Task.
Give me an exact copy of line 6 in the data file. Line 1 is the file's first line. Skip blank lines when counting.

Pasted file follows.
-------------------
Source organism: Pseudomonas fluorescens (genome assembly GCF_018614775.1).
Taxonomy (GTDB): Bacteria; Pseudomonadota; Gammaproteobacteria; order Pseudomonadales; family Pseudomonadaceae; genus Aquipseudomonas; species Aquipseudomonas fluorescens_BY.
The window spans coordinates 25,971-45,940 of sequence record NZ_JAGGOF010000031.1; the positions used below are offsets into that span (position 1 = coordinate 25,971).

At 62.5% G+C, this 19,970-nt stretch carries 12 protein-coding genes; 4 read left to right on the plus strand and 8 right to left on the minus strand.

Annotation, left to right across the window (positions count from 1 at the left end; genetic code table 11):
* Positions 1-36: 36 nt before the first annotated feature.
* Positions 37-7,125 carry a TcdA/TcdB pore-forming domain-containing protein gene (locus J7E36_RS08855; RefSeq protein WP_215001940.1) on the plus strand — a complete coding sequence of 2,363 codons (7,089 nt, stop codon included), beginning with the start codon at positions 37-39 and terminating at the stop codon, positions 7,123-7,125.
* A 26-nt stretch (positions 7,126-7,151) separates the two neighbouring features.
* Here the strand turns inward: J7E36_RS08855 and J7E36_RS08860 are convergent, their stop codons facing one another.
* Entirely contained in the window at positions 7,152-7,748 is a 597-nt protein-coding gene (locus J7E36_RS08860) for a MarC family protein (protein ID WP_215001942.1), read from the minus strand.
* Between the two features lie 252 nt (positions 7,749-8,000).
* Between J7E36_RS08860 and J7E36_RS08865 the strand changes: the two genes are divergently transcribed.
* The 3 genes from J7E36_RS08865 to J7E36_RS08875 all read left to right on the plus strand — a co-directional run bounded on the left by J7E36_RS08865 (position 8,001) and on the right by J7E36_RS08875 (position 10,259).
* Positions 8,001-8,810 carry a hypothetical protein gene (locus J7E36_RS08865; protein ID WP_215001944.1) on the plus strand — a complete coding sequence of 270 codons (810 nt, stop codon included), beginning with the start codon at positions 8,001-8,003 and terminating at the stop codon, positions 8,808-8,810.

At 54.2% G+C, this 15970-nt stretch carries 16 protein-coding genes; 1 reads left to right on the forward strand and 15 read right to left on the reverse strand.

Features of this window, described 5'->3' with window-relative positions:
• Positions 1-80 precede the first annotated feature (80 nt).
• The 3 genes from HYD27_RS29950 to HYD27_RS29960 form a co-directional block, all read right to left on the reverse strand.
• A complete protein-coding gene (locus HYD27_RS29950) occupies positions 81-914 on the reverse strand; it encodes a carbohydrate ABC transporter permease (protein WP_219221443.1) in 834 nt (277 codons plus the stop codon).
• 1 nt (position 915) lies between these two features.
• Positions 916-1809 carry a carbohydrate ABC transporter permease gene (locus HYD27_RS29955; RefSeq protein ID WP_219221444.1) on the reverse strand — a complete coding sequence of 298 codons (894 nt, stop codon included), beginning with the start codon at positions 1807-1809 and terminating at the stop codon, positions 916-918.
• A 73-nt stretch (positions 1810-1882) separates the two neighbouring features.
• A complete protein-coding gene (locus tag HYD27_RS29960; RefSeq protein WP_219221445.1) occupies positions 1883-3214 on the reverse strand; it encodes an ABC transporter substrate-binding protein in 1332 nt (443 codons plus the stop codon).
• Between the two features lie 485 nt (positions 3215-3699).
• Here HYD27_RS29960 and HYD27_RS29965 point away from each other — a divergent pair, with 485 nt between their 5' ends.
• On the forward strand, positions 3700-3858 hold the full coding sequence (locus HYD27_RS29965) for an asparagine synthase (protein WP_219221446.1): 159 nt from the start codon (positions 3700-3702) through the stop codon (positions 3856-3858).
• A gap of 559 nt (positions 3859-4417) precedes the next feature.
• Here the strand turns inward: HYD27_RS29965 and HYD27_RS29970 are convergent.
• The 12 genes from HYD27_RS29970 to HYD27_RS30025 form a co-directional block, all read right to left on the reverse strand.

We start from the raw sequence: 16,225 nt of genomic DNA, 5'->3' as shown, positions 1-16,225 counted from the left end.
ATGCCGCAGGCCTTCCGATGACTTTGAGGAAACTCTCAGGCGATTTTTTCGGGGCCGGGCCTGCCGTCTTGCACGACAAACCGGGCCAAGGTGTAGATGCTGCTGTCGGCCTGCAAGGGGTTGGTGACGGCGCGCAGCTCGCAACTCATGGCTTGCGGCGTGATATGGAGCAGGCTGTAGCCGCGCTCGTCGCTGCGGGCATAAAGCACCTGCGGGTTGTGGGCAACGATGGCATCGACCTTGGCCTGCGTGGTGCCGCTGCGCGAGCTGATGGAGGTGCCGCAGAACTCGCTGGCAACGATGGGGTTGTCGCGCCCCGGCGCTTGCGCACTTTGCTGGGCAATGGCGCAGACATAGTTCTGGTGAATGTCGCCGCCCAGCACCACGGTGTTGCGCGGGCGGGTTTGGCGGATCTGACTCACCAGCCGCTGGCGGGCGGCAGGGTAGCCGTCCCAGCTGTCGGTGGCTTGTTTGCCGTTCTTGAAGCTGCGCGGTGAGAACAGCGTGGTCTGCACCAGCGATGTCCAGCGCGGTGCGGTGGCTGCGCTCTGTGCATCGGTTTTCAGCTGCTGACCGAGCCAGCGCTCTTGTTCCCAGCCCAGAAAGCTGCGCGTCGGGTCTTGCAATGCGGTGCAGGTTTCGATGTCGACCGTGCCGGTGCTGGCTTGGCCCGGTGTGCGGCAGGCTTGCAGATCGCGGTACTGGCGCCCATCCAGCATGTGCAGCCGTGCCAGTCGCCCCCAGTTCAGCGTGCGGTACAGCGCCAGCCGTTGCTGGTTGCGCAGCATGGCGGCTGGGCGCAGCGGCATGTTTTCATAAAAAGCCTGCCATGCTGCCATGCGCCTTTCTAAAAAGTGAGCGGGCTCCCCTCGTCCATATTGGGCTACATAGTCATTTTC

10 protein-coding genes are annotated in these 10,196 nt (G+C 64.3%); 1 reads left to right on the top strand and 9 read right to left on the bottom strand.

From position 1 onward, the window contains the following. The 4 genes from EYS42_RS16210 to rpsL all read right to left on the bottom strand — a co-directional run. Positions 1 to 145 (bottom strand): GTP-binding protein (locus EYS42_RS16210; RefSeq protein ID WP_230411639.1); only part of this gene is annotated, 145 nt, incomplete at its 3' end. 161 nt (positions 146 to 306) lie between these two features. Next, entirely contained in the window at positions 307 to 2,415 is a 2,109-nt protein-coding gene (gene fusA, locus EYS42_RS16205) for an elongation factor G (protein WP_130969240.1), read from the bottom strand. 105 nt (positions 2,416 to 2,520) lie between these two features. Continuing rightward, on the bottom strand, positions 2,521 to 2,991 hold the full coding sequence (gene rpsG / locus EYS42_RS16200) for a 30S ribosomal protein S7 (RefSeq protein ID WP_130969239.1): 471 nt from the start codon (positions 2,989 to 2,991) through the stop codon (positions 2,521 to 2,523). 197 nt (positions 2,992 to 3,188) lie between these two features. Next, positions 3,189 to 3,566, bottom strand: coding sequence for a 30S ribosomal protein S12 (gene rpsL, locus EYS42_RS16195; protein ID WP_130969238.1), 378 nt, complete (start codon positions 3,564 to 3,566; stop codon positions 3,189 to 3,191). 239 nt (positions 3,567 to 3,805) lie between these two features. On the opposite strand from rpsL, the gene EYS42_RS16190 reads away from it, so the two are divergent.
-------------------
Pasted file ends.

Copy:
* Positions 1-36: 36 nt before the first annotated feature.